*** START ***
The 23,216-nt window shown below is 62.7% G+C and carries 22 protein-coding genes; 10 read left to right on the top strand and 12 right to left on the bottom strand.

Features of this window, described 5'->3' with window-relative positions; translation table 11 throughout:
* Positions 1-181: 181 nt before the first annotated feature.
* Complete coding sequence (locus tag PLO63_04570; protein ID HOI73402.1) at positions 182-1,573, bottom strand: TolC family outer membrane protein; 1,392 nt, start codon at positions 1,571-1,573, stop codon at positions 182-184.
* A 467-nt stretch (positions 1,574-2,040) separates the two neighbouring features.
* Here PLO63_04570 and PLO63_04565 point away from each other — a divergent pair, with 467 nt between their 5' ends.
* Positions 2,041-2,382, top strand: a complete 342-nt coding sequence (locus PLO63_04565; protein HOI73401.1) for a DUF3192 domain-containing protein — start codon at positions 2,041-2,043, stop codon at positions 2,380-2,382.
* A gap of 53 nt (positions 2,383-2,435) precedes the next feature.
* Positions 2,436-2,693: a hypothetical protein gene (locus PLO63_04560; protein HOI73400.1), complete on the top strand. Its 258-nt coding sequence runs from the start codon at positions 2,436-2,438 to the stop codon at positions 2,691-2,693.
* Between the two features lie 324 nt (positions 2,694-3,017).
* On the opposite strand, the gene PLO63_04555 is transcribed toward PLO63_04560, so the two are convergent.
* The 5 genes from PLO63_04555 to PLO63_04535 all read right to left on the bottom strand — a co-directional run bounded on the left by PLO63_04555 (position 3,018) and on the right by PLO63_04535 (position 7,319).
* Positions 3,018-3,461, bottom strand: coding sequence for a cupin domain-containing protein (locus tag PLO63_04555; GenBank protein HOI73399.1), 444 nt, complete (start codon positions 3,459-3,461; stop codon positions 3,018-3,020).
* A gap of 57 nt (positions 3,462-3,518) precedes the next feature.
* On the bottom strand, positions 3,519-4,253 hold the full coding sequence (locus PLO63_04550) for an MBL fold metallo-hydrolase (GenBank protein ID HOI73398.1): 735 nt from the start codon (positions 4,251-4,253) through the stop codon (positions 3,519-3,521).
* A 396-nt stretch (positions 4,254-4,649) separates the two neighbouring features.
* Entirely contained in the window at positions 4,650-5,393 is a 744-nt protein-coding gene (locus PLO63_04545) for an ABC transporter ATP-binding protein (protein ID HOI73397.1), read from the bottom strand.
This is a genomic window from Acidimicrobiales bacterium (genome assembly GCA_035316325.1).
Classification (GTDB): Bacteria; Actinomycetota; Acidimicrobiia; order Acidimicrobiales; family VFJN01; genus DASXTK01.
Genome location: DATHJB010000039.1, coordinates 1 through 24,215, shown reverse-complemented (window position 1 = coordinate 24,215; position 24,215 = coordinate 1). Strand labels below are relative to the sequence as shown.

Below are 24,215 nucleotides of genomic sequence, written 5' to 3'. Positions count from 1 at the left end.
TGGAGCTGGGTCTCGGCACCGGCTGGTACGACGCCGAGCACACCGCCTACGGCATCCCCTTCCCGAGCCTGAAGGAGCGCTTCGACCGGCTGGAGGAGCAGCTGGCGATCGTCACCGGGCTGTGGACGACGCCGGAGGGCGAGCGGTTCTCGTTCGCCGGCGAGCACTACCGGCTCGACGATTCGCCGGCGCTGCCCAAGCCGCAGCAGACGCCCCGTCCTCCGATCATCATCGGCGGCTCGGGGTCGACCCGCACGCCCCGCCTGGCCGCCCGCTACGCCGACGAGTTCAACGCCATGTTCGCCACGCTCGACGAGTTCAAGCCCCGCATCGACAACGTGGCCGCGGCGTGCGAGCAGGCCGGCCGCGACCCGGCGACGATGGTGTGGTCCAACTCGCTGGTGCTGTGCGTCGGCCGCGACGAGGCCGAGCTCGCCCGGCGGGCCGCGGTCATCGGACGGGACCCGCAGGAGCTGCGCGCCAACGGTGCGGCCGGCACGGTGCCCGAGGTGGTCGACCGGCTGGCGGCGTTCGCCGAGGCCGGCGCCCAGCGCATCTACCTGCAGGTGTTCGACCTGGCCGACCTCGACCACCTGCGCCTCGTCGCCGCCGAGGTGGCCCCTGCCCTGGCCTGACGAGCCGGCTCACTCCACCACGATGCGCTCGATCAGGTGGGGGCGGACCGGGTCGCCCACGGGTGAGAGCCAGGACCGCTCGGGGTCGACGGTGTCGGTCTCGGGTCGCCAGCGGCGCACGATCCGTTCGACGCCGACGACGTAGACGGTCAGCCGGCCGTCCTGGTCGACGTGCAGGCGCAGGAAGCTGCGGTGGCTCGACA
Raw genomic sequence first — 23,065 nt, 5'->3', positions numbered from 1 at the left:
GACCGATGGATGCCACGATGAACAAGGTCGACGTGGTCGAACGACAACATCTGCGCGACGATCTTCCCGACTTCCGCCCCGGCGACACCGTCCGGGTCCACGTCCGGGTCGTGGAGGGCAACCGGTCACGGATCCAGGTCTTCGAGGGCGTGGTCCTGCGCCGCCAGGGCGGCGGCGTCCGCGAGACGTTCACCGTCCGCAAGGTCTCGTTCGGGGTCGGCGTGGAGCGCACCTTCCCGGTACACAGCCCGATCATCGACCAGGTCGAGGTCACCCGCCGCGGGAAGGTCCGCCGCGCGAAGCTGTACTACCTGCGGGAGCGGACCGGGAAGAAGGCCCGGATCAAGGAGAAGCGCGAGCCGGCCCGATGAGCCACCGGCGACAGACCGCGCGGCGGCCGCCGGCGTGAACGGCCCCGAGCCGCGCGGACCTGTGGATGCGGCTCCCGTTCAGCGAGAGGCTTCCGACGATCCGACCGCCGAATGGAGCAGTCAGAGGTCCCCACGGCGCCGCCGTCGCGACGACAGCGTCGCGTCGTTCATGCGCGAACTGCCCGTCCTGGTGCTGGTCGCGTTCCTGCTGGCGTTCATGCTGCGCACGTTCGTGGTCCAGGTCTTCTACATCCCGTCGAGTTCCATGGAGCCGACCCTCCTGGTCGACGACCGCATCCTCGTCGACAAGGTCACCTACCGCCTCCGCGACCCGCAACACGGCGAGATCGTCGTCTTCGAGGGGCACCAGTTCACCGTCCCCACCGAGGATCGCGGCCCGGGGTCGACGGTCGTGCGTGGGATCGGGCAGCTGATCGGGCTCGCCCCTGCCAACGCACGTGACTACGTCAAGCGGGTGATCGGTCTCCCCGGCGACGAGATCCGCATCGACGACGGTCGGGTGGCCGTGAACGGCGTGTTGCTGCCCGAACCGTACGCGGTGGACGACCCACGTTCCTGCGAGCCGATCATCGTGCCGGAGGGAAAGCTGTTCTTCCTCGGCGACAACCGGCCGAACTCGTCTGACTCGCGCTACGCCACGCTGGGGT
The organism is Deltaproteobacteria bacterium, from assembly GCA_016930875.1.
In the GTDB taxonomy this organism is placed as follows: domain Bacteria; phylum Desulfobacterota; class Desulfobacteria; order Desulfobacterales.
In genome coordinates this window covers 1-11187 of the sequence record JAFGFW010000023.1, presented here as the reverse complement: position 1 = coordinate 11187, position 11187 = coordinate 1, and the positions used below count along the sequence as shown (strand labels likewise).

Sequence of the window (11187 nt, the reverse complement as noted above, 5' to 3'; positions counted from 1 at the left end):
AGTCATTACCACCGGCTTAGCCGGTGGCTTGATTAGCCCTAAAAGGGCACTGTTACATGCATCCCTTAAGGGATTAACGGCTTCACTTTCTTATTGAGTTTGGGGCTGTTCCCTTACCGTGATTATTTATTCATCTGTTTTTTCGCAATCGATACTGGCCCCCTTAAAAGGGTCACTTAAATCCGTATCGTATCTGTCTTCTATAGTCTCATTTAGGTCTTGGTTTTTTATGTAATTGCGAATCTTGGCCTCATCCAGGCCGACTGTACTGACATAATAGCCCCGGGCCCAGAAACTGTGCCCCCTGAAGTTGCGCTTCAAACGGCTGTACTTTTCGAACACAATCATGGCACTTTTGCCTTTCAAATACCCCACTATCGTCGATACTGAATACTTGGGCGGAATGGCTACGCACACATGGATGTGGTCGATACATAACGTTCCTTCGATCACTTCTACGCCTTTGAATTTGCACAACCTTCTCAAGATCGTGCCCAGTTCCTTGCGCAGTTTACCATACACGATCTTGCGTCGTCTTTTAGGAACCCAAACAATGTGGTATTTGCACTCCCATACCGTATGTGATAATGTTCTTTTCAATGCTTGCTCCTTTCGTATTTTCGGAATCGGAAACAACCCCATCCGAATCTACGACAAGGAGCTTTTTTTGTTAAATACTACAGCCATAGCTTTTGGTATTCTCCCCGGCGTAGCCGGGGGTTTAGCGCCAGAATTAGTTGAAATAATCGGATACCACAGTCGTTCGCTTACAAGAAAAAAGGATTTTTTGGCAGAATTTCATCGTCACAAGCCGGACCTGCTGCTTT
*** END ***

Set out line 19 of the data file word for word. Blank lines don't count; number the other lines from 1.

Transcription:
Classification (GTDB): Bacteria; Actinomycetota; Acidimicrobiia; order Acidimicrobiales; family VFJN01; genus DASXTK01.